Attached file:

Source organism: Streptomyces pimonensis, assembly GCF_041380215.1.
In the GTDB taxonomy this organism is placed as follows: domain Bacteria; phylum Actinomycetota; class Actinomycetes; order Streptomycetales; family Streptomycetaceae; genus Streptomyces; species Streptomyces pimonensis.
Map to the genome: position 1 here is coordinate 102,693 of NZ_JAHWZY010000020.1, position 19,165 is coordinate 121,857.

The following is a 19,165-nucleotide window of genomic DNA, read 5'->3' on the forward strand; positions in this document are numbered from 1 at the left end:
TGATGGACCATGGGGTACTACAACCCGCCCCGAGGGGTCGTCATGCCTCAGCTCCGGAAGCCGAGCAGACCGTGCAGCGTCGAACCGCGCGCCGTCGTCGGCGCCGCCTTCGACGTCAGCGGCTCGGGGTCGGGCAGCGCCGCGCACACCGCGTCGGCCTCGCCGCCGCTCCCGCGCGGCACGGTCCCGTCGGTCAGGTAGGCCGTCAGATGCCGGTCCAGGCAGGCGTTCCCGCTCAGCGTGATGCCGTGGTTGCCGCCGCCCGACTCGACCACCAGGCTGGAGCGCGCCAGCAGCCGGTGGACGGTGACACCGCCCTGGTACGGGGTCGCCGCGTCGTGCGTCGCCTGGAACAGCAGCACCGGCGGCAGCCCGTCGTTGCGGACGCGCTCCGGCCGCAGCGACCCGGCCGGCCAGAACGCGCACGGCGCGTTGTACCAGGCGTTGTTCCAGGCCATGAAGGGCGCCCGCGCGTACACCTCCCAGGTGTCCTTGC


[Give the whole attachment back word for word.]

Source organism: Streptomyces pimonensis, assembly GCF_041380215.1.
In the GTDB taxonomy this organism is placed as follows: domain Bacteria; phylum Actinomycetota; class Actinomycetes; order Streptomycetales; family Streptomycetaceae; genus Streptomyces; species Streptomyces pimonensis.
Map to the genome: position 1 here is coordinate 102,693 of NZ_JAHWZY010000020.1, position 19,165 is coordinate 121,857.

The following is a 19,165-nucleotide window of genomic DNA, read 5'->3' on the forward strand; positions in this document are numbered from 1 at the left end:
TGATGGACCATGGGGTACTACAACCCGCCCCGAGGGGTCGTCATGCCTCAGCTCCGGAAGCCGAGCAGACCGTGCAGCGTCGAACCGCGCGCCGTCGTCGGCGCCGCCTTCGACGTCAGCGGCTCGGGGTCGGGCAGCGCCGCGCACACCGCGTCGGCCTCGCCGCCGCTCCCGCGCGGCACGGTCCCGTCGGTCAGGTAGGCCGTCAGATGCCGGTCCAGGCAGGCGTTCCCGCTCAGCGTGATGCCGTGGTTGCCGCCGCCCGACTCGACCACCAGGCTGGAGCGCGCCAGCAGCCGGTGGACGGTGACACCGCCCTGGTACGGGGTCGCCGCGTCGTGCGTCGCCTGGAACAGCAGCACCGGCGGCAGCCCGTCGTTGCGGACGCGCTCCGGCCGCAGCGACCCGGCCGGCCAGAACGCGCACGGCGCGTTGTACCAGGCGTTGTTCCAGGCCATGAAGGGCGCCCGCGCGTACACCTCCCAGGTGTCCTTGC